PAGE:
Background and purpose: Subarachnoid hemorrhage (SAH) can be devastating, yet its initial presentation may be limited to common symptoms and subtle signs, potentially leading to misdiagnosis. Little is known about population rates of misdiagnosis of SAH, or hospital factors that may contribute to it. We estimated the population-based rate of missed SAH among emergency department (ED) patients and examined its relationship with hospital characteristics.
Methods: We studied persons admitted with a nontraumatic SAH to all Ontario hospitals over 3 years (April 2002 to March 2005). SAH was defined as missed if the patient had an ED visit related to the SAH (based on a prespecified definition) in the 14 days before admission. We examined the association between hospital teaching status and missed SAH and explored whether annual ED volume of SAH or CT availability explained this association.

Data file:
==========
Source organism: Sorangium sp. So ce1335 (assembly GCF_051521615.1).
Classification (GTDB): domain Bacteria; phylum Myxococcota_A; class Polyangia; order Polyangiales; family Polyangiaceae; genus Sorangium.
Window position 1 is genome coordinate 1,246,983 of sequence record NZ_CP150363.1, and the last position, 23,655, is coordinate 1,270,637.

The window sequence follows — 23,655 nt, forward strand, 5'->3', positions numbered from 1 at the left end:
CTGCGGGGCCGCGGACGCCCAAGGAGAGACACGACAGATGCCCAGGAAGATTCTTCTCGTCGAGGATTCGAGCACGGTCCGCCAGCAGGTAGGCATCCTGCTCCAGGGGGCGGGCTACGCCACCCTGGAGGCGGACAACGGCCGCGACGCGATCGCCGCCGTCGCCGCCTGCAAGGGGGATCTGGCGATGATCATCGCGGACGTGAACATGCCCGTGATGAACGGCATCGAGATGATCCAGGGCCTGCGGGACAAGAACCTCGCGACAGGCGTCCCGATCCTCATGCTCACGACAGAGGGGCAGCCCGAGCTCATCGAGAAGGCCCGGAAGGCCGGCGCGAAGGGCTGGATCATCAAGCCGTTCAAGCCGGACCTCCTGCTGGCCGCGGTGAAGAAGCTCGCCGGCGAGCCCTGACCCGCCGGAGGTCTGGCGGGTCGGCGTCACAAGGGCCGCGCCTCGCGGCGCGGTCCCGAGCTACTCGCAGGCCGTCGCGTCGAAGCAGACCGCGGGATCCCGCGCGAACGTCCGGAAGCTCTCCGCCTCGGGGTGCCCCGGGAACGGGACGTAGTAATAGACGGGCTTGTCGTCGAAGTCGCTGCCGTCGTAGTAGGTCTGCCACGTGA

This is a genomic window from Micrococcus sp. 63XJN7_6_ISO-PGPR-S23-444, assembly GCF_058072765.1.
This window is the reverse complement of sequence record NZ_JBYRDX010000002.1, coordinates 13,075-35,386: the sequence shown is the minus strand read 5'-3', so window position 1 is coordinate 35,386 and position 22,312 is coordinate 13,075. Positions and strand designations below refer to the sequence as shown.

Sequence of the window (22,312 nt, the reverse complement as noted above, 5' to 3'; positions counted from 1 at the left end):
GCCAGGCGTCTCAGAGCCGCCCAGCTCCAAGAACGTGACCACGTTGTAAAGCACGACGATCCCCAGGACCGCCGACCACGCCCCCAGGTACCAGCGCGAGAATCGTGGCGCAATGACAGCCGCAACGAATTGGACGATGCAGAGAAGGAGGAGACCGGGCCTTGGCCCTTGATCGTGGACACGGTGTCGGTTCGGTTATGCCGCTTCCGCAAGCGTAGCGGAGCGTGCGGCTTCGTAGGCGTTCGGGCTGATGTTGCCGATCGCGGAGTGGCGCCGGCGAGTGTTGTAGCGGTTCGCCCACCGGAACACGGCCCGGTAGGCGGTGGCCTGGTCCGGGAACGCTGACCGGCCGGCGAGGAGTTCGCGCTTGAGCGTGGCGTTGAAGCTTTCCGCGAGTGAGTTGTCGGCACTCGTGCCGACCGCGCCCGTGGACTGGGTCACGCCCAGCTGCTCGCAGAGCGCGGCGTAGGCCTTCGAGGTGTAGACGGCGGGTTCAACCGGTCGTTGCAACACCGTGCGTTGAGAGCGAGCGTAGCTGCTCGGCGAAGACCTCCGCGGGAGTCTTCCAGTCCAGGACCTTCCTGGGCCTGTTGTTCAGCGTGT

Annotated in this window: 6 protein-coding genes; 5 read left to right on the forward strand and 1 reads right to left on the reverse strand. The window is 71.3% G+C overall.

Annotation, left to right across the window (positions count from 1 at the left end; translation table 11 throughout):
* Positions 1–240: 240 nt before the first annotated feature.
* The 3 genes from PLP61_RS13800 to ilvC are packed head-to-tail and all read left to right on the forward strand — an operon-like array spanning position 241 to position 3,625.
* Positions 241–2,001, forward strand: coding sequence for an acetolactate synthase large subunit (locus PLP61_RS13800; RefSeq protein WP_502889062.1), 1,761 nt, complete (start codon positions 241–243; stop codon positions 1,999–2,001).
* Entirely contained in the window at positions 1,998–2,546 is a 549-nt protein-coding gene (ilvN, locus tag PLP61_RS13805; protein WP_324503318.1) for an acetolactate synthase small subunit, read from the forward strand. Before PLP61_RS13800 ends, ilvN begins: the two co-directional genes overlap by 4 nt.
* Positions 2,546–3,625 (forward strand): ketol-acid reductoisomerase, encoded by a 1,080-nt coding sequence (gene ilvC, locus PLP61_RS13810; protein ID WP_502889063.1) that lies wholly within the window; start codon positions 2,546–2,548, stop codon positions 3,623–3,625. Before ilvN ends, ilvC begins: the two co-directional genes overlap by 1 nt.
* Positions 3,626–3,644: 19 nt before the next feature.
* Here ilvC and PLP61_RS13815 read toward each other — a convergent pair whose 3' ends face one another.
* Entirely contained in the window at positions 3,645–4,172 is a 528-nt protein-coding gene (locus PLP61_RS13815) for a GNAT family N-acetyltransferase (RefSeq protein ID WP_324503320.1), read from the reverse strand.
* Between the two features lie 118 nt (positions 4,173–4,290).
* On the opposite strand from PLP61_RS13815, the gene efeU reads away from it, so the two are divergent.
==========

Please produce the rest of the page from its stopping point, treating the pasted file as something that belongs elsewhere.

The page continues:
Results: Of 1507 patients diagnosed with SAH, 5.4% (95% CI, 4.3 to 6.6) had a missed diagnosis. The risk was significantly higher among patients triaged as low acuity (odds ratio 2.65; 95% CI, 1.46 to 4.80), as well as in nonteaching hospitals (adjusted odds ratio 2.12; 95% CI, 1.02, 4.44). Neither ED SAH volume nor on-site CT availability explained the effect of teaching status.
Conclusions: About 1 in 20 SAH patients are missed during an ED visit. Lower acuity patients are at higher risk of misdiagnosis, suggesting the need for heightened suspicion among patients with minimal clinical findings. The risk is also greater in nonteaching hospitals, but this is not explained by the annual volume of SAHs seen in the ED or access to CT.